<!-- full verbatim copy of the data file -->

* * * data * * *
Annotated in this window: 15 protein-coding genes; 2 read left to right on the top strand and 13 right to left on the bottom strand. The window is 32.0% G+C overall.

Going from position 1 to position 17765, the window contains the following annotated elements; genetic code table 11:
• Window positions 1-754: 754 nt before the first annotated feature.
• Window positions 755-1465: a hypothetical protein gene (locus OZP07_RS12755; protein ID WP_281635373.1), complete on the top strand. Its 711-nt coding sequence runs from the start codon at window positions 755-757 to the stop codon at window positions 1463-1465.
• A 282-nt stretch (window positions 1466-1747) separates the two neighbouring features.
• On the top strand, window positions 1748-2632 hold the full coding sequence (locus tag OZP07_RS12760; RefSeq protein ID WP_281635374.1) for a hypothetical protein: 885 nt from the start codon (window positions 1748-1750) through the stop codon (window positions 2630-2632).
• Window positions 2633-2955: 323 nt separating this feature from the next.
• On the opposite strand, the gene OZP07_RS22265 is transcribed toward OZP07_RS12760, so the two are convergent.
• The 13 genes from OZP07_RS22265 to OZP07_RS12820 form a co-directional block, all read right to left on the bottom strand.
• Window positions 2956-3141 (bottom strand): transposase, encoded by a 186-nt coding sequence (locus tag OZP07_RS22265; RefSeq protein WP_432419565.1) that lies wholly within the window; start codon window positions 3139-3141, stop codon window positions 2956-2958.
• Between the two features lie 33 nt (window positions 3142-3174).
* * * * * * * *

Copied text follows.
Annotated in this window: 15 protein-coding genes; 2 read left to right on the top strand and 13 right to left on the bottom strand. The window is 32.0% G+C overall.

Going from position 1 to position 17765, the window contains the following annotated elements; genetic code table 11:
• Window positions 1-754: 754 nt before the first annotated feature.
• Window positions 755-1465: a hypothetical protein gene (locus OZP07_RS12755; protein ID WP_281635373.1), complete on the top strand. Its 711-nt coding sequence runs from the start codon at window positions 755-757 to the stop codon at window positions 1463-1465.
• A 282-nt stretch (window positions 1466-1747) separates the two neighbouring features.
• On the top strand, window positions 1748-2632 hold the full coding sequence (locus tag OZP07_RS12760; RefSeq protein ID WP_281635374.1) for a hypothetical protein: 885 nt from the start codon (window positions 1748-1750) through the stop codon (window positions 2630-2632).
• Window positions 2633-2955: 323 nt separating this feature from the next.
• On the opposite strand, the gene OZP07_RS22265 is transcribed toward OZP07_RS12760, so the two are convergent.
• The 13 genes from OZP07_RS22265 to OZP07_RS12820 form a co-directional block, all read right to left on the bottom strand.
• Window positions 2956-3141 (bottom strand): transposase, encoded by a 186-nt coding sequence (locus tag OZP07_RS22265; RefSeq protein WP_432419565.1) that lies wholly within the window; start codon window positions 3139-3141, stop codon window positions 2956-2958.
• Between the two features lie 33 nt (window positions 3142-3174).